Starting school in Amman, Jordan, has been both harder and easier than we expected it to be. Yeah, that sentence doesn’t make much sense to me either. What I mean to say is, there are some things that we thought would be easy to transition to that weren’t, and other things that were not nearly the fuss we expected them to be.
Last Sunday Alexander started year 2 at his new school. (Yes, the school week is from Sunday to Thursday, with the weekend falling on Friday and Saturday.) Since the school is made up primarily of expats from over 20 countries, the first day of school was reserved for new children only. There were definite advantages of that extra day of school before the returning children came back on the Monday. For one, he got an extra day to learn his way around the school, but the most important aspect of this “welcome day” was that he got to meet other new children that he could stick with on the real first day of school if he started feeling scared.
This is Alexander’s third school, so he has become somewhat of a pro at adjusting to new environments, but this foreign transition came with worries that were never an issue back home, like language barriers among peers and different curriculum and teaching styles from his former teacher. We chose an international school versus a French school because their grade levels match up the closest to what we are used to back in England, but that certainly doesn’t mean that the curriculum is the same. We have discovered that there are a number of things that Alexander is a bit behind in, particularly reading and writing, that we will have to work extra hard on these first few months to get him caught up in. The school is understanding about these sort of things, which helps to some degree, but it has still been a stressful situation for Alexander who is used to excelling at his school subjects. But if these differences seem daunting to Alexander, I can only imagine how overwhelming it must be for the children who have arrived at the school speaking little to no English. So while we weren’t expecting quite the gap between subject knowledge that there is, it is nothing that a little hard work can’t fix.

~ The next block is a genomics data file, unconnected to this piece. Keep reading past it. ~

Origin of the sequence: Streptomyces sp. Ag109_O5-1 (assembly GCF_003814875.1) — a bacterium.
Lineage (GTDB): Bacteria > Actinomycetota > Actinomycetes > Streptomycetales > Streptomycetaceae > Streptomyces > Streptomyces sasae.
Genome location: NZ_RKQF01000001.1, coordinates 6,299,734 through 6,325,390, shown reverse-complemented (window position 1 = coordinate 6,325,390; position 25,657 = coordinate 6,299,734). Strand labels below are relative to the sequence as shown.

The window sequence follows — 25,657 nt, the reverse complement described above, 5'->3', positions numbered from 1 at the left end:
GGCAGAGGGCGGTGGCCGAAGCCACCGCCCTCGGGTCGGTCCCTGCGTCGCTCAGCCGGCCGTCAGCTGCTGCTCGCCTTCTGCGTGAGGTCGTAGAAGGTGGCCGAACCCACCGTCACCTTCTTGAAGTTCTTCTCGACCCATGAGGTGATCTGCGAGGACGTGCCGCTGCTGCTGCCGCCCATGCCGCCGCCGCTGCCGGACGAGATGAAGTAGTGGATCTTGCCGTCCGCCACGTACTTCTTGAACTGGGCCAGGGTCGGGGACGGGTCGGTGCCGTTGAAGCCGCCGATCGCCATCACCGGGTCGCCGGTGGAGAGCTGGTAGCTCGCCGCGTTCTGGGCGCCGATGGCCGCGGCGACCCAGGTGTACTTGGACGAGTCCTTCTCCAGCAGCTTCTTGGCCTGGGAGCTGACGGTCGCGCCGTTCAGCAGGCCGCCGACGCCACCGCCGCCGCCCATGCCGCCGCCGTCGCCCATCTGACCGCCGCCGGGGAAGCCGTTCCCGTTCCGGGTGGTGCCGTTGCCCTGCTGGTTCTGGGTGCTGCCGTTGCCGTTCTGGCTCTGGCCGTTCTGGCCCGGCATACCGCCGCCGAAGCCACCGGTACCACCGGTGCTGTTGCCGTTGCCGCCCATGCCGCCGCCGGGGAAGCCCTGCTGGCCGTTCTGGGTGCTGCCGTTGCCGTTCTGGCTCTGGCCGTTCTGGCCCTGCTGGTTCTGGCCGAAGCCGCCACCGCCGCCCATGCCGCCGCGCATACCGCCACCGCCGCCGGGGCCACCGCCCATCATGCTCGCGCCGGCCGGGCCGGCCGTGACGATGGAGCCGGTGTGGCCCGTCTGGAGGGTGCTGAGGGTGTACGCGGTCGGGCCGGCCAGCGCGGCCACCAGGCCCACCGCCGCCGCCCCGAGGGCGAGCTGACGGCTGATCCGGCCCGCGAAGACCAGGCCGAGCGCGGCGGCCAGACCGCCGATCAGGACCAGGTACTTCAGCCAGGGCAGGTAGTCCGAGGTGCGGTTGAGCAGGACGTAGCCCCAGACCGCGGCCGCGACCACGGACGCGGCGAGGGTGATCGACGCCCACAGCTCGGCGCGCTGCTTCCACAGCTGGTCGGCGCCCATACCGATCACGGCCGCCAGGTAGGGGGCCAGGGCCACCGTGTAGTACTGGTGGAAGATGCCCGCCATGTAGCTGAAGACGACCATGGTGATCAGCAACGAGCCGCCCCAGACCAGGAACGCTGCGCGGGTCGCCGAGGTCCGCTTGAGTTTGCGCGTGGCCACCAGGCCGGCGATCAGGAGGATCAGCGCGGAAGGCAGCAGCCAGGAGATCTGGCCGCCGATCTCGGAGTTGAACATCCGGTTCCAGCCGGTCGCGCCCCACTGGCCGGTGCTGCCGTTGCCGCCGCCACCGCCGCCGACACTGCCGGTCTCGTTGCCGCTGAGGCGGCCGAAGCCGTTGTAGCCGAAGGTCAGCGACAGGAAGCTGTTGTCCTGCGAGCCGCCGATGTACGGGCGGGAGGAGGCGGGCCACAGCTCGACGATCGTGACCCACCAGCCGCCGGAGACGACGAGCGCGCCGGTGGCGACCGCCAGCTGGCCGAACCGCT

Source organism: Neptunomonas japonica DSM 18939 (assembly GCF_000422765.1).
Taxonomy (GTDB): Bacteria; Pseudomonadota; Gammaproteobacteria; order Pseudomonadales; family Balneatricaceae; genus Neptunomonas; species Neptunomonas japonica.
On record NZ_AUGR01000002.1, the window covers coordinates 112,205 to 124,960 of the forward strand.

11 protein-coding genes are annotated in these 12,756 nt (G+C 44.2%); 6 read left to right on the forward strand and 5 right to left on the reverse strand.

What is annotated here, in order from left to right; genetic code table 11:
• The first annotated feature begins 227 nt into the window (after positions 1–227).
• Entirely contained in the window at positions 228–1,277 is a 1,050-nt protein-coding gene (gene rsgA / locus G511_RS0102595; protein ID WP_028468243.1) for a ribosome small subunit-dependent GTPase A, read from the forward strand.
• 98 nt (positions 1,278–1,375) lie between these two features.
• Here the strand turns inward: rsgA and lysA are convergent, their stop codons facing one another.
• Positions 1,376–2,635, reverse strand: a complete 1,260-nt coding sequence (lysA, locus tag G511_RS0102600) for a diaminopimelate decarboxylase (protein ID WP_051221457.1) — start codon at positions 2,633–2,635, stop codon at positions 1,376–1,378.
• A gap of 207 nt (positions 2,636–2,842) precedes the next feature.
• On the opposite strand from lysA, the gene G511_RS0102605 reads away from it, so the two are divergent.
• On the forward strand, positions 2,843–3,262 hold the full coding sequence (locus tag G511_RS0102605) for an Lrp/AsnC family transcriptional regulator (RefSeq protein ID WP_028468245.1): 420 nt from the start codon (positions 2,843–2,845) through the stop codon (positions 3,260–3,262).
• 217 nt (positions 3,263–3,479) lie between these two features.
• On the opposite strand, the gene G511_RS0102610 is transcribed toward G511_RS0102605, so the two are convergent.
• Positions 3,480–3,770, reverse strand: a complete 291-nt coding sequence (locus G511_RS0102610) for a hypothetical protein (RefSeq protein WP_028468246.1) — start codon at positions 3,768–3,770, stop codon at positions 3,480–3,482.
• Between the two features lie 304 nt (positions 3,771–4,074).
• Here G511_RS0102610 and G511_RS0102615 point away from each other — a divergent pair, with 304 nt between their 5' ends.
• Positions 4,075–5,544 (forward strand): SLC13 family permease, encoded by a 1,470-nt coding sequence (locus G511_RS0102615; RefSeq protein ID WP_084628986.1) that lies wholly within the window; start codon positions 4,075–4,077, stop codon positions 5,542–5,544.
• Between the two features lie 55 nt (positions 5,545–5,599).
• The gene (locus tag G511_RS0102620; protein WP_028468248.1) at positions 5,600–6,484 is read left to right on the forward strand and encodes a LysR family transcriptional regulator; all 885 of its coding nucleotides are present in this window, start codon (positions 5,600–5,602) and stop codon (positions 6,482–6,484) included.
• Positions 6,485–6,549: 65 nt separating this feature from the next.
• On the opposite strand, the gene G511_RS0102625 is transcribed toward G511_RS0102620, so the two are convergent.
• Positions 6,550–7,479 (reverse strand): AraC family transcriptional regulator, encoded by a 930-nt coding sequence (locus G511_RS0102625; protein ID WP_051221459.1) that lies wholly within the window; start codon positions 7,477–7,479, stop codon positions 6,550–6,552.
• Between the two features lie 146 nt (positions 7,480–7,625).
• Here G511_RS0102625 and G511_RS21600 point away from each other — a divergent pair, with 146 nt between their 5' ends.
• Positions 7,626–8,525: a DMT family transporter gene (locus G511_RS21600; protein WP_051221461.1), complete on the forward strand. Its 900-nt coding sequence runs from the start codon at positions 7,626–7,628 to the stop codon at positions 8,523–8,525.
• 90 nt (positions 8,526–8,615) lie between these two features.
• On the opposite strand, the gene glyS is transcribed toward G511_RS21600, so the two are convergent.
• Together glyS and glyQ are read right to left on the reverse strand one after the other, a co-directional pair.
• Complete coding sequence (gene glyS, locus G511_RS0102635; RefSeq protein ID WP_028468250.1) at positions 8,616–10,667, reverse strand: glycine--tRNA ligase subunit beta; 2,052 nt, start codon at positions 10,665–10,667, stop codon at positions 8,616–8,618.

The one thing I had been worried about prior to school beginning was the difficulty of making friends, particularly at a school where many children come from different cultural backgrounds. Isn’t this every mum’s biggest fear? That you’ll send your son or daughter off to a new school and they’ll sit alone in the lunch room or have no one to talk to during breaks? Friendships can make or break a school experience, so while I want Alexander to learn new things and make good grades, it’s just as important to me that he forms relationships with the children at his school, too.
Having lived and taught in foreign countries myself, I should have remembered that children at international schools are some of the most welcoming, friendly children around. Language issues, cultural differences – these things don’t matter to most children. If you can smile at each other and run around like lunatics on a playground, you don’t need to share a language. These fears of mine were completely unwarranted and by Thursday he was already begging for a sleepover with two of his new friends. Phew!
On Thursday, when he celebrated his birthday at school, I was stood in a group of women from countries as far afield as Holland, America, France, and Egypt and looked over to find Alexander talking to his new friends from Russia, Spain and India, it really hit just how life-altering this move will be for the three of us. Any lingering uncertainties about whether this was the right decision have all but faded away. I could not have given his this back in Paris – this international school education, these friendships that will teach him so much about other cultures and make him a more open-minded person. And now that I’m here, I realise how much I needed this, too, and how much I have missed living overseas and the wealth of new, sometimes awkward but always interesting, experiences that comes with it. We are all going to grow so much over these next few years!
Waiting for the school bus to arrive. At 7am!!